Even the most experienced professionals in the aviation industry need to remind themselves from time to time of the few basics of aviation maintenance. Maintenance involves inspection, overhaul, upkeep, repair and preservation of the aircraft and engine.
The replacement of parts in accordance with FAA is also included in the maintenance equation. The owner or operator of the aircraft is responsible for its maintenance and engine safety.
The pilot should ensure that the aircraft is in great condition for flight. He should also have valid certificates of registration and airworthiness should be displayed inside the aircraft during all flying operations. The pilot should also ensure that there is an FAA-approved flight manual inside the aircraft and that he remains updated on current regulations that concern the maintenance and operation of the aircraft and engine.
Maintenance requirements are usually different for various aircrafts. The FAA rules require most aircrafts to undergo some kind of preventive maintenance after flying for 25 hours.
Minor maintenance should also be done at least every 100 hours. There are also preventive and progressive maintenance that need to be done, depending on the manufacturer’s set requirements.
An annual inspection has to be done every year by any of the following: a certified mechanic with inspection authorization, a well-rated certified repair station, or an expert from the aircraft manufacturer.
Any kind of passenger aircraft should always be inspected every 100 hours of flying by the same experts. An annual inspection can qualify as a 100 hour inspection; but the reverse doesn’t.
There are also daily and pre-flight inspections that the owner or operator need to perform. Preflight inspections are mandatory to establish the airworthiness of an aircraft.
This is simply information given to aircraft operators about any unsafe conditions. The FAA clearly specifies any component found to be unsafe, along with any other conditions and limitations. The aircraft owner is responsible for ensuring that the aircraft complies with pertinent airworthiness directives.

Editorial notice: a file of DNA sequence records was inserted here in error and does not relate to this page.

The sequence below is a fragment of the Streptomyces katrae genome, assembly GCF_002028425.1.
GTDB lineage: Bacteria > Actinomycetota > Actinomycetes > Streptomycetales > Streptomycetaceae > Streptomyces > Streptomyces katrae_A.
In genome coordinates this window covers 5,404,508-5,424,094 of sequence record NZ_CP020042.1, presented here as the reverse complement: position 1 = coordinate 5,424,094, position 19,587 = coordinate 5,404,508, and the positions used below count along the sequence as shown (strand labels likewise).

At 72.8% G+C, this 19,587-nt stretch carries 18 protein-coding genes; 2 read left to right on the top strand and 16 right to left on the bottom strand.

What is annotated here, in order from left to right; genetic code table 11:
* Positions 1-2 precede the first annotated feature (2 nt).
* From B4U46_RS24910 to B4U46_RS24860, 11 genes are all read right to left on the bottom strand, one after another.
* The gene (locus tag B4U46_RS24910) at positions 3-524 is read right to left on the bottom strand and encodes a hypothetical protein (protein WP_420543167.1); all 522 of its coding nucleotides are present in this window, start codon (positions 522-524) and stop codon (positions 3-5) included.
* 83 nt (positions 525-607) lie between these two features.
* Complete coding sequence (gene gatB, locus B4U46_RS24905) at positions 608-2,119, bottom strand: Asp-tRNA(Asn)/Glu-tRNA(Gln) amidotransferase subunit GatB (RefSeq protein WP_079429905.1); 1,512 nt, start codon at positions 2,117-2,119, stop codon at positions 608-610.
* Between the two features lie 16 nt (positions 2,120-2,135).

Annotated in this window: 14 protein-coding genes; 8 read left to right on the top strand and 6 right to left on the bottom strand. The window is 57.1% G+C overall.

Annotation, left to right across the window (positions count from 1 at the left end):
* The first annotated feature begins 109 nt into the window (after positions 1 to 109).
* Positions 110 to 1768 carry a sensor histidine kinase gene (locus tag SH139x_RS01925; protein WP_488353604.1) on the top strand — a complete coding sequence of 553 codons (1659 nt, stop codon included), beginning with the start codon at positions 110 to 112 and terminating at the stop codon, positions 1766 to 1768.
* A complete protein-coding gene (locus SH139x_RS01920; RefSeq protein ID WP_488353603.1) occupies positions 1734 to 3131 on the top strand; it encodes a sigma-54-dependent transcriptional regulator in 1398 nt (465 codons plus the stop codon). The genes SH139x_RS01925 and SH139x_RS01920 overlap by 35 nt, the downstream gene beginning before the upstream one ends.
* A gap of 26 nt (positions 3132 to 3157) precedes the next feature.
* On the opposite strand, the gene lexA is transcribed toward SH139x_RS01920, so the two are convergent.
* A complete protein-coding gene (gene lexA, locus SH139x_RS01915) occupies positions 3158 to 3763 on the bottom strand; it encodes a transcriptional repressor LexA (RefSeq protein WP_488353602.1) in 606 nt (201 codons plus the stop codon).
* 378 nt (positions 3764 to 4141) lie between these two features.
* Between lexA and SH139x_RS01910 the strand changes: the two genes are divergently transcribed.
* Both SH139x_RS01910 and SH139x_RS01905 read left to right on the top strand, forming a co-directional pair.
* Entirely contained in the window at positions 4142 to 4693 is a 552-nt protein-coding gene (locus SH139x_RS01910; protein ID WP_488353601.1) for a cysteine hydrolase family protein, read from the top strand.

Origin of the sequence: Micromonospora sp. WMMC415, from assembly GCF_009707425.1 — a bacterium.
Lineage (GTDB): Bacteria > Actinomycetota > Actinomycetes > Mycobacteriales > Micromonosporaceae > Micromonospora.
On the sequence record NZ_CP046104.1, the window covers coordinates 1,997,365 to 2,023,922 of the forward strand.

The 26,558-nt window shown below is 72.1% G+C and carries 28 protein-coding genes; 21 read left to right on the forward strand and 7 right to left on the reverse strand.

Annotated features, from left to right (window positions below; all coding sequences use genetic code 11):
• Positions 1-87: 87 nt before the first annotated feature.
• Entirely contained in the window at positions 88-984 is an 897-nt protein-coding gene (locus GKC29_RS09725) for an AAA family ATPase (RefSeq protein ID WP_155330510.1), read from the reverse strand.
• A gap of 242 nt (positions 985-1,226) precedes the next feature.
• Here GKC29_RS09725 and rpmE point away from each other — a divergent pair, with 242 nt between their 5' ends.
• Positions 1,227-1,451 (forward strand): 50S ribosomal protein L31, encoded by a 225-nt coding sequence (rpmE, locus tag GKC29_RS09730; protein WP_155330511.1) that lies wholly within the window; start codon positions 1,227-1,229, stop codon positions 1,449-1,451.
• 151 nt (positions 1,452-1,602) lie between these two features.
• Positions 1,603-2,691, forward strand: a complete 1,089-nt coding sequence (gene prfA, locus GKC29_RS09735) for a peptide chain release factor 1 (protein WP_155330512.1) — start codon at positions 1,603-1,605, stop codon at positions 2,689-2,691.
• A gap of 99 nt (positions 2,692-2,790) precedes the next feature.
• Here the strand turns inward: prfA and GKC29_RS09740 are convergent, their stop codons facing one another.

Service Bulletins by Aircraft Manufacturers
Sometimes the aircraft or engine manufacturer comes up with updates to extend or improve their products. The manufacturer typically issues service bulletins to inform operators what the problem is and how exactly the remedy should be carried out.
Service bulletins are mandatory, required by the FAA, and addresses any issues that might affect the safety of flight. They usually come in the form of service letters and instructions along with the maintenance manual.
Aircraft Flight Test after Alteration or Repair
According to the FAA, any alteration or repair made on an aircraft or engine is enough reason to perform a thorough flight test. There is no doing away with it – the aircraft has to be tested before it resumes normal operations, especially so if it is a passenger plane. The test pilot must always maintain a log of findings and flight records for reference and verification purposes.
There shouldn’t be any compromise when it comes to buying replacement parts for any aircraft. All parts should be FAA approved. It doesn’t matter if you are buying a B&C alternator, propellers or an engine, everything must comply with FAA standards.
Basic maintenance of an aircraft takes a lot of work. Unlike land vehicles which can still operate even when they are road unworthy, an aircraft cannot afford the same because the lives of the pilots and passengers are at stake, not to mention the safety of the cargo onboard.